Taking charge of your own PD 

By Anna Muessig  

Who in the world has the clearest understanding of what you need in order to grow as a professional? Who knows best what you are the most curious about and what you want to learn about at this very moment? Hint: it’s probably not a central office administrator with whom you meet once a year for a maximum of 15 minutes.  

Additionally, we continue to grow as lifelong learners when we remain curious and invest in ourselves on our own terms. These are two of many reasons why it’s so important to take charge of your own professional development.  

Here are three scenarios that might describe your current experience with PD and some ideas about how to take charge of your PD in each of them. 

Scenario 1: You live in PD perfection. Your professional development provided by your district is always relevant and intentionally designed for professional adults. All professional development is well planned in terms of the time of the school year in which it is implemented, and each session has appropriate pacing including time for application and reflection. Additionally, all professional development has sustained follow-up and support.  

So now what? How could you possibly need to take charge of your own PD when everything is working perfectly? If you are experiencing perfect PD, consider challenging yourself and considering ways to use your voice. PD may be perfect for you, but are your colleagues having the same experience? What about any colleagues whose PD needs aren’t always considered, such music, art, and health and physical education teachers, guidance counselors, school nurses, educational support professionals, and many other staff members? Consider looking beyond your own PD experiences to determine how you can develop your leadership and advocacy skills to support high quality PD for all.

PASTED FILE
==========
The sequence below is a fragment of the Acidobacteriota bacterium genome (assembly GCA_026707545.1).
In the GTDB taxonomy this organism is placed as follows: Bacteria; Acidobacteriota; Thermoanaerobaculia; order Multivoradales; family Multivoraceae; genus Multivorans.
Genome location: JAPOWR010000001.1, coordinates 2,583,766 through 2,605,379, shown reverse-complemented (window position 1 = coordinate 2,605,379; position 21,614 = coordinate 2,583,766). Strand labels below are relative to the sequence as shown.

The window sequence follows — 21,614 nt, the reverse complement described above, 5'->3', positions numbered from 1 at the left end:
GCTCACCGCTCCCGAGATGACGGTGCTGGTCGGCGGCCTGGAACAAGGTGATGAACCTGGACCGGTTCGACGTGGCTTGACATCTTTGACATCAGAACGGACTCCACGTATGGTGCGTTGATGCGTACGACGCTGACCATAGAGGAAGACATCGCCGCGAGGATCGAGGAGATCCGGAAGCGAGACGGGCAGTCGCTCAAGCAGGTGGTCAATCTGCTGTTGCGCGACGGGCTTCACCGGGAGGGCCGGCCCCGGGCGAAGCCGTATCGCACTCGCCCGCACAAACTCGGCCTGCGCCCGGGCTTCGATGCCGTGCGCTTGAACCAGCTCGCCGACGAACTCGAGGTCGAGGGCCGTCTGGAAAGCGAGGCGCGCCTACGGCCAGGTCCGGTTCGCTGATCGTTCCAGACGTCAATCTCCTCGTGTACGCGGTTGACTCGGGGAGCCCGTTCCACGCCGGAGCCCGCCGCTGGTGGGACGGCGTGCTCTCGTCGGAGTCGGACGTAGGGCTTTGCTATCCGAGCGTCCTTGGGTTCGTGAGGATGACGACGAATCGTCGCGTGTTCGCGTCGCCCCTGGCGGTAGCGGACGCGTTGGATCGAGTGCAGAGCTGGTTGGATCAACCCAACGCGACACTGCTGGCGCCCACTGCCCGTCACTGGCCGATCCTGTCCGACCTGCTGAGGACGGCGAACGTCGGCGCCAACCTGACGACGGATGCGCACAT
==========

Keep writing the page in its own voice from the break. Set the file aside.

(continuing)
Scenario 2: You can see that your district is trying to prioritize PD, and sometimes PD is useful, but coherence, coordination, timing, resources, or ongoing support are a challenge. 

Now what? It may be tempting to sit back, cross your arms, and complain, but this situation may be a great opportunity to speak up, get involved, and to advocate for necessary follow-through and support. If there are official pathways to get involved—a leadership team in your district or building, openings on your school improvement panel (ScIP), association committees where you can get involved to advocate for your colleagues—consider investing in these opportunities to improve PD for yourself and your colleagues.  

And if those formal pathways don’t exist or aren’t accessible to you, consider how you can connect with and share with your colleagues to support each other. Can you plan a weekly lunch and learn where you reflect on your instructional strategies together? Can you connect to an online community of educators? Can you explore PD offered by NJEA at conferences, regional workshops and county workshops? 

Scenario 3: You can see that PD isn’t a priority in your district for any number of reasons. Maybe PD is poorly timed, or staff are assigned to PD that isn’t relevant to them, or support and follow-through are inconsistent or nonexistent.